Back to the beginning then, I guess. I always assumed I was ‘straight’ (read: heterosexual), with a few lil girl-crushes along the way that I kinda grew out of. I guess I always felt a bit of an outsider though.

At 15 all of my friends were starting to have sex, and they talked about it endlessly. I was disgusted. I didn’t understand the appeal. So obviously they talked down to me and assumed I was immature or a little kid or something, which made me feel sad, alienated, and pushed to cut off ties with them. I didn’t think about it much at the time. I just assumed I was the dumb little kid they were making me out to be, because I didn’t know any different.

Fast forward 5 years and I found my relationship of the same length on the rocks. I was growing tired of ‘putting out’. People I knew told me I just had to suck it up. “You don’t deserve to be in a relationship if you don’t put out! It’s not fair on him!”. Hearing it all the time, you believe it. You carry on being unhappy. And my boyfriend decided that my lack of interest must mean I was getting it elsewhere. Because who doesn’t want sex, right?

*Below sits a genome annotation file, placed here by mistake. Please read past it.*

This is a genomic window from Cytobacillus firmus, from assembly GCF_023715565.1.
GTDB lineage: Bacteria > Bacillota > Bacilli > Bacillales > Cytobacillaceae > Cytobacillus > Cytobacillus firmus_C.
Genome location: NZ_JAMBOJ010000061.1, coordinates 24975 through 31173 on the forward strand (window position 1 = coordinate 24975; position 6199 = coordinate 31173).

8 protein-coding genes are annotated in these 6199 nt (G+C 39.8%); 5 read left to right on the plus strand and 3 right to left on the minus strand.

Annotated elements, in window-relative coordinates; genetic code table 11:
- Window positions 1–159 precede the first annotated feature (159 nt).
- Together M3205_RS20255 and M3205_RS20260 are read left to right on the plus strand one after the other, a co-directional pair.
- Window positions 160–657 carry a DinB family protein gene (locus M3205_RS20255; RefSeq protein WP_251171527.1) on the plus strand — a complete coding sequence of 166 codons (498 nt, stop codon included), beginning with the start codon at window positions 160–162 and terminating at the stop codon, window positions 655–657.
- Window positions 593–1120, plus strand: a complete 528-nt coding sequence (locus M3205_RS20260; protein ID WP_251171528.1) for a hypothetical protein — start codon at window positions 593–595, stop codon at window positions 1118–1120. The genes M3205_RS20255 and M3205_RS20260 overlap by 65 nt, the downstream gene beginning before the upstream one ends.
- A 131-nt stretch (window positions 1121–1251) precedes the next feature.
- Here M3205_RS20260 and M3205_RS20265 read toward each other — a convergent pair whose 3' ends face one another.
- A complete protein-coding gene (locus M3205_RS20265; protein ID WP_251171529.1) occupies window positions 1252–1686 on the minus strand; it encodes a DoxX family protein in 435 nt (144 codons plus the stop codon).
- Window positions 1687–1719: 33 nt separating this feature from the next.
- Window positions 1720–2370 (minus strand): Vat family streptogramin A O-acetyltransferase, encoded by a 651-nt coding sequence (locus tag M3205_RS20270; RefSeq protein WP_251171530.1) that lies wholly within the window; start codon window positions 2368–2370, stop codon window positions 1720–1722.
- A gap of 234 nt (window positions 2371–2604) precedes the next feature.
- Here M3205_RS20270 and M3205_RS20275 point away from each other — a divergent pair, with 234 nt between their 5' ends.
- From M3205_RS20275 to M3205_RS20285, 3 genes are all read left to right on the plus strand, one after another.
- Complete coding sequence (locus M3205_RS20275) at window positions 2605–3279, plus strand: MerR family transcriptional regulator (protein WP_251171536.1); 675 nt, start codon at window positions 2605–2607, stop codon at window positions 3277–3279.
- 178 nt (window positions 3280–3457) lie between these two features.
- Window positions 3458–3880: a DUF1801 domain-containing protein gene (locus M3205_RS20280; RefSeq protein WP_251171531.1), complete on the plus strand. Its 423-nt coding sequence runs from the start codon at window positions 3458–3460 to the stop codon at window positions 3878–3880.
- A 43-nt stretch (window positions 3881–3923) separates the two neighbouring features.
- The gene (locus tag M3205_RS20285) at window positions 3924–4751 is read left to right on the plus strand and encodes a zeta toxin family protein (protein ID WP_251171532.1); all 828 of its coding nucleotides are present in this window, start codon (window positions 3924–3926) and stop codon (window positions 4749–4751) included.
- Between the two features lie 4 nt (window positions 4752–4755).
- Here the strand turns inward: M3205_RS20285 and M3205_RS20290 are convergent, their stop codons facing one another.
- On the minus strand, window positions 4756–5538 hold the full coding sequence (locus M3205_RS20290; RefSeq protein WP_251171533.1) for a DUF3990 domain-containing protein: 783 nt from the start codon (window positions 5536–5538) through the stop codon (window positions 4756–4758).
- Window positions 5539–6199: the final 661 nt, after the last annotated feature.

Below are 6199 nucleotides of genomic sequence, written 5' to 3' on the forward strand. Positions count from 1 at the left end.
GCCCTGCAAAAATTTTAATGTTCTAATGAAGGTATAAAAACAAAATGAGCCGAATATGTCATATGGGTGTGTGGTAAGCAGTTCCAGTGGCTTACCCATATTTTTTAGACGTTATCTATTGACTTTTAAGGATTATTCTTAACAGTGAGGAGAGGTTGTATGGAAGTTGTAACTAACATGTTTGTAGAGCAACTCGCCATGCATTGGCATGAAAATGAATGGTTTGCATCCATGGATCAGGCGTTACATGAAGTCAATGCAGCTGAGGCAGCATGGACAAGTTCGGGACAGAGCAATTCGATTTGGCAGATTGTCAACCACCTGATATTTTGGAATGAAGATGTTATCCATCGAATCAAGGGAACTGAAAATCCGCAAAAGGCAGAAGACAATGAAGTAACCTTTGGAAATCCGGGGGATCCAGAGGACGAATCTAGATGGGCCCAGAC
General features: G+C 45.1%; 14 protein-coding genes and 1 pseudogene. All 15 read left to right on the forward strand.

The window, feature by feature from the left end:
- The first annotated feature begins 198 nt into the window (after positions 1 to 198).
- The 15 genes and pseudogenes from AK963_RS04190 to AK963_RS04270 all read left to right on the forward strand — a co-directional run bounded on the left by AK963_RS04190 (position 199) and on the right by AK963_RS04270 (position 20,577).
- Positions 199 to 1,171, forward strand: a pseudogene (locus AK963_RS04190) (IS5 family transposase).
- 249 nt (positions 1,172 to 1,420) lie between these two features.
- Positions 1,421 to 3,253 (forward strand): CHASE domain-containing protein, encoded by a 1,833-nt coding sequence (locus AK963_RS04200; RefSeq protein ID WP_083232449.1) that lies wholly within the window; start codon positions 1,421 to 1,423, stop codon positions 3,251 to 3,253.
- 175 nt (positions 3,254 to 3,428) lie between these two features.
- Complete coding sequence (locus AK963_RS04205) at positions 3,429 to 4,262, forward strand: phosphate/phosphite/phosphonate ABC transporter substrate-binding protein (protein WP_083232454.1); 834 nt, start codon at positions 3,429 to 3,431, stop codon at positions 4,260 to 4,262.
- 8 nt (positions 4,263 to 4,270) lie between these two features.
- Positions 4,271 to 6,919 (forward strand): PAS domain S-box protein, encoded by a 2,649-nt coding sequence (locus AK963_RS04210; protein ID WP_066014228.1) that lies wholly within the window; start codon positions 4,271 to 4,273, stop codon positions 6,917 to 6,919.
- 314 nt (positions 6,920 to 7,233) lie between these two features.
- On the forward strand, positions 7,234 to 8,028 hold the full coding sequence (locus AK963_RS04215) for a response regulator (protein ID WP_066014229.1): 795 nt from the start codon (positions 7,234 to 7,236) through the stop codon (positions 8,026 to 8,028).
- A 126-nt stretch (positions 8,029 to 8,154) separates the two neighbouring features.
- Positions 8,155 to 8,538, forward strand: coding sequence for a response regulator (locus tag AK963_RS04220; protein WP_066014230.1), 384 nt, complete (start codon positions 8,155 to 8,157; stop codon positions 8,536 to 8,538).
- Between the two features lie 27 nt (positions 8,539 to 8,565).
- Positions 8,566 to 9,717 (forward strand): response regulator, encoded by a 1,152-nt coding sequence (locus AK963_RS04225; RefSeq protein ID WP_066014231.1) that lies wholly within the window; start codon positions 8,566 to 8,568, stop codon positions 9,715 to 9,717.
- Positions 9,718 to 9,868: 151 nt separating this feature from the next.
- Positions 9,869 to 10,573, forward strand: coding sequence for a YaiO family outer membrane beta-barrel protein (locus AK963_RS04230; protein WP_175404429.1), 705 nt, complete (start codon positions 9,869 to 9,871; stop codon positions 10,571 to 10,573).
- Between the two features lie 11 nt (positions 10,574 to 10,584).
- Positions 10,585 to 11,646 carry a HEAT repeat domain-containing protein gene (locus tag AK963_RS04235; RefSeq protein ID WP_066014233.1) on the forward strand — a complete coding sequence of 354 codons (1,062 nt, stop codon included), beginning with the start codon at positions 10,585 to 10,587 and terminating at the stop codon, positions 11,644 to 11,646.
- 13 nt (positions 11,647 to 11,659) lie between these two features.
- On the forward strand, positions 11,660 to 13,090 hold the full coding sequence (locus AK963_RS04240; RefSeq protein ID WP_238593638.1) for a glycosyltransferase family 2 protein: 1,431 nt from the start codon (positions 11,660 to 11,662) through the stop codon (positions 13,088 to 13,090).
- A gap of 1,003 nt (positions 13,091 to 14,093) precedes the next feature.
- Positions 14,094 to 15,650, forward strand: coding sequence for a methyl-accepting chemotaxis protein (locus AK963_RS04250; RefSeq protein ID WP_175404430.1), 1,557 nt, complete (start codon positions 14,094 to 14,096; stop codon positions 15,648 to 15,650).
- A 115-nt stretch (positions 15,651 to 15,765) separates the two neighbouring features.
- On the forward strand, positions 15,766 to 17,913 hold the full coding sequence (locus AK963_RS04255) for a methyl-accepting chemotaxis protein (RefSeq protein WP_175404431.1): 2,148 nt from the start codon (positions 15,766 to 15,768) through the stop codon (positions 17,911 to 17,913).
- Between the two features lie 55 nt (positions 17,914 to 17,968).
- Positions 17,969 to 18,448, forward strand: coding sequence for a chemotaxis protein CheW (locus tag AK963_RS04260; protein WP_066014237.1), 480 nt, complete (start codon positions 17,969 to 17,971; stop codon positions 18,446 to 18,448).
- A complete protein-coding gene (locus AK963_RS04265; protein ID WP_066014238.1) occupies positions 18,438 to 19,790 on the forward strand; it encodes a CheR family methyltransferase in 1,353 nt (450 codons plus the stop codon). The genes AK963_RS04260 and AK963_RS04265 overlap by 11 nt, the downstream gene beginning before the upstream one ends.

Scrolling through Tumblr one day, I see a new word. ‘Asexuality’. It was like seeing the world in colour for the first time.

You’d think that would be the end of it, but alas and alack. I still felt alone. It was probably in my head, but the people online seemed to be all “you’re not a good asexual, you have SEX!”, and my friends were all “maybe your bf is just bad in bed!”. People trying to help were just being offensive and hurting my feelings. Having to endure stupid comments from near strangers about how “only people who’ve been abused become asexual” (falls very much the opposite way, in my experience), and “but you wear ‘sexy’ clothes! You must be wearing them for male attention and you definitely can’t just find them cute!”. And the good old “romantic, physical, and sexual attraction all go together – they just can’t be separated!” from heteroromantic heterosexuals who were being plain ignorant and not caring enough to open their minds even a little.

And then one day…a wild sexual attraction appears! We have just lost cabin pressure.